The microalga Chlorella is booming as superfood. Packed with proteins and vitamines it is, besides the „blue alga“ Spirulina (actually a photosynthetic bacterium) a valuable functional food. But how to get the proteins out of the alga? So far by High Pressure Extraction. This does not only require a lot of energy, but the valuable proteins need to be separated from other cell components afterwards. At the Institute for High Impulse and Microwave Technology (IHM) at the Campus Nord a procedure has been developed that works with very strong electrical impulses, which allows to produce the protein in pure form. But again, a lot of energy is needed. During her PhD, which was part of a cooperation between IHM and Botany, Damaris Krust has developed an energy-saving alternative. Interestingly, this started as pure science, but then led to unexpected applications. We had observed that this unicellular organism dies, if treated with the supernatant from electrically challenged sister algae. This releases the protein as efficient, as if the algal cell itself had been electrocuted. Thus, there is a mysterious death factor that is released by the electrical impulse. Damaris Krust has now mapped the conditions, under which this death factor is formed, in great detail and was able to generate biotechnological benefit from this. The energy load can be reduced by a factor of more than 100 and this renderst he electrical extraction of proteins more efficient. The Chlorella Smoothie in the supermarket turns by this not only into a superfood but becomes also super-economic. Of course, we have asked ourselves, why Nature has developed such a death factor. The key is found in the life cycle of this alga – it divides into packages of four daughter cells that are enclosed in the maternal cell wall. This cell wall contains, what is unusual for algae, chitin, and must dissolve in order to release the daughter cells. The death factor is rather a birth factor, therefore – the electrical impulse induces a precocious release of this factor which induces the cells to dissolve their cell walls. sondern eine spannende Publikation (Krust et al. 2022) veröffentlicht und am Ende noch den Energiecampus-Preis der Stiftung Energie und Klimaschutz (mehr...) eingeheimst. Damaris Krust has not only successfully defended her PhD with this story, but also published an exciting publication (Krust et al. 2022) and also got the Energy Campus Award by the Foundation Energy and Climate Protection(more...). Review publication on the project.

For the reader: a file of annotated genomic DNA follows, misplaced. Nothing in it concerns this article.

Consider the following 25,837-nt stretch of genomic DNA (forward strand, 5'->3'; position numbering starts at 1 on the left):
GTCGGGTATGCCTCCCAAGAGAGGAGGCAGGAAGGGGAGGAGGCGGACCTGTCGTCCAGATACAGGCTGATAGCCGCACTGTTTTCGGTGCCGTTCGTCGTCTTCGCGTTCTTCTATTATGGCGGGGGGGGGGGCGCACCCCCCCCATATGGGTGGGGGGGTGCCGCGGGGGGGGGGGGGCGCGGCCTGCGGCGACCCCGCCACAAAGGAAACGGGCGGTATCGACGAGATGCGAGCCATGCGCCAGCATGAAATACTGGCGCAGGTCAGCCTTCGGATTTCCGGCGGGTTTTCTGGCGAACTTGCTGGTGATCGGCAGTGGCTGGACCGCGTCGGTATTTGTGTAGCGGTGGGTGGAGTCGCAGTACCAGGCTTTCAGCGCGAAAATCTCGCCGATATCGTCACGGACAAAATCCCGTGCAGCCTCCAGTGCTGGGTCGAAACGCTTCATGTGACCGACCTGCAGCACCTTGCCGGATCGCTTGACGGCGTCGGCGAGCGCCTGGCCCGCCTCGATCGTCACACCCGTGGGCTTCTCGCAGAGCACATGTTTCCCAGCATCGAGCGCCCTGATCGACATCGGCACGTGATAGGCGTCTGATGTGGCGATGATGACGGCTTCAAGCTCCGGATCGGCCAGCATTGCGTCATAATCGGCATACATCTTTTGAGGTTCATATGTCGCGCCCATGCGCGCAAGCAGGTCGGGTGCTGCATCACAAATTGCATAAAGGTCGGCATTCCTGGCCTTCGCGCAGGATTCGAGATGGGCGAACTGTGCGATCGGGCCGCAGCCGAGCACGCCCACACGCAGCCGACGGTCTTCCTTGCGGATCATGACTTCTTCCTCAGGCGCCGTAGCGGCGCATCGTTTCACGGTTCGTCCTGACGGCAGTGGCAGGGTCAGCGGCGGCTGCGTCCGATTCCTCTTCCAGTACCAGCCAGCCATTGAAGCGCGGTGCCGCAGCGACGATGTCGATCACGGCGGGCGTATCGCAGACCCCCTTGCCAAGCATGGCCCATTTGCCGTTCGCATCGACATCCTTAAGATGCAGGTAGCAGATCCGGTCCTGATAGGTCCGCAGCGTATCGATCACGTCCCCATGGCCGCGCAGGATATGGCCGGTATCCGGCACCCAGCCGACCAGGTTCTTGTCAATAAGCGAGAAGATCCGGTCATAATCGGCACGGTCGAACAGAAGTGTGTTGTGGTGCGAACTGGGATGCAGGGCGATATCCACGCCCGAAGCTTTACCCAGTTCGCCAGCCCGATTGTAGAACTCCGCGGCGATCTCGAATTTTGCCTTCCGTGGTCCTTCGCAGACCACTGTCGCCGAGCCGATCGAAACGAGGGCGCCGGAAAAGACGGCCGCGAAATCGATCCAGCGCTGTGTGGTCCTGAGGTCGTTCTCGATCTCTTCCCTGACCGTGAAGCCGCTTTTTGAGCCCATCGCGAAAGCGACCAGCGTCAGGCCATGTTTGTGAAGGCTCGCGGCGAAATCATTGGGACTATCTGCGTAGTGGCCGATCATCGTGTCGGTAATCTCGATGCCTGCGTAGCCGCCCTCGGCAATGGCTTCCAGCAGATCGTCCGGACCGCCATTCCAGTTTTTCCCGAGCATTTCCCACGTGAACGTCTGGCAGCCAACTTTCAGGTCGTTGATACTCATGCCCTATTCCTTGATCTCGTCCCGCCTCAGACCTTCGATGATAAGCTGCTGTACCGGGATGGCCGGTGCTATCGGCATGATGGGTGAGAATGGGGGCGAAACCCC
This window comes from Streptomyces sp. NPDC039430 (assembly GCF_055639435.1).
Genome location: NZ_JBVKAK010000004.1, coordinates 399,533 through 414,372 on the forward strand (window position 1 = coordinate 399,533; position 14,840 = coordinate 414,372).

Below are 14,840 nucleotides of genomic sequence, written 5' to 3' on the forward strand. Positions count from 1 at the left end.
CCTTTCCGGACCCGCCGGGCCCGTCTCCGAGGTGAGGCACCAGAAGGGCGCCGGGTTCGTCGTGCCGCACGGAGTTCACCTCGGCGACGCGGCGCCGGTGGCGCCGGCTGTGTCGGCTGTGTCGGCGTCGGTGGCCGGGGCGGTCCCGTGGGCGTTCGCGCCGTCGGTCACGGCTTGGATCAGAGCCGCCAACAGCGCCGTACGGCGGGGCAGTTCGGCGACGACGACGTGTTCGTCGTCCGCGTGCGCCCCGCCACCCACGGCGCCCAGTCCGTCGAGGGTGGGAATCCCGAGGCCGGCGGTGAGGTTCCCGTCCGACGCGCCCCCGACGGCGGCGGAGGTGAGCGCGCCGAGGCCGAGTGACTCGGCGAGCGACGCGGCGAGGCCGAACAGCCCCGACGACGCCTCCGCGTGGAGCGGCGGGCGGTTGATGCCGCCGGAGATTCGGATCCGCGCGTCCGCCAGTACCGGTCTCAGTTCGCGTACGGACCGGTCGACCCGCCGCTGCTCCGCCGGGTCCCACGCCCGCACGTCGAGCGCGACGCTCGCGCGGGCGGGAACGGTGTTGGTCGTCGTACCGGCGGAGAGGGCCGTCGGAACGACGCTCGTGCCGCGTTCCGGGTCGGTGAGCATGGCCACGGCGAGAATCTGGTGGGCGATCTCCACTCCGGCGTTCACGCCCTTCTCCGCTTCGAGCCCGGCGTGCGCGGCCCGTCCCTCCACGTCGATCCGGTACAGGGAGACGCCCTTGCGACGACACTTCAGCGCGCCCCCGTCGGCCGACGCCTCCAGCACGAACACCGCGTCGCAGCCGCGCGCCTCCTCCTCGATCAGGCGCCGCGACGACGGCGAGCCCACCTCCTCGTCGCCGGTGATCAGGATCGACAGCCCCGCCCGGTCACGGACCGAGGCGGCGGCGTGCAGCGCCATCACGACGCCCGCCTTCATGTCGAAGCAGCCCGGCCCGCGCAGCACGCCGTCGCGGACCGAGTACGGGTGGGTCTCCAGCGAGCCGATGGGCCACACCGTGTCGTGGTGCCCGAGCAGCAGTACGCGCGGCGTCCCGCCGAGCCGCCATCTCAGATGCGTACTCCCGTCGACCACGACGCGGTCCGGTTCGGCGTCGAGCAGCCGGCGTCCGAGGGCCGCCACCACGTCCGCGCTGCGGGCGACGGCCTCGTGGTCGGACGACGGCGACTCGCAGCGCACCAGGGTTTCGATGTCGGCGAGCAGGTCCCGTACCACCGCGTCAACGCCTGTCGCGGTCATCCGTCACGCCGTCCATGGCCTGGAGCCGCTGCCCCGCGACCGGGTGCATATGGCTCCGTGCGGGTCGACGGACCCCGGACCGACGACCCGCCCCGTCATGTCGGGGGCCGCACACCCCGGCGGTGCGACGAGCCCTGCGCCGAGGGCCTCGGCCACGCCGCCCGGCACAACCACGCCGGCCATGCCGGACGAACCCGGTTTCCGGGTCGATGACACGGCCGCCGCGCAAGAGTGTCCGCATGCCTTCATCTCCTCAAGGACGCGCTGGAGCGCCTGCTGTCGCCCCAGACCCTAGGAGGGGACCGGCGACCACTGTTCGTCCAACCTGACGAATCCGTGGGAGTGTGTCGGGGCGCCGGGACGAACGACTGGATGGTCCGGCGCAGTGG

Anti-microtubular compound from a TCM plant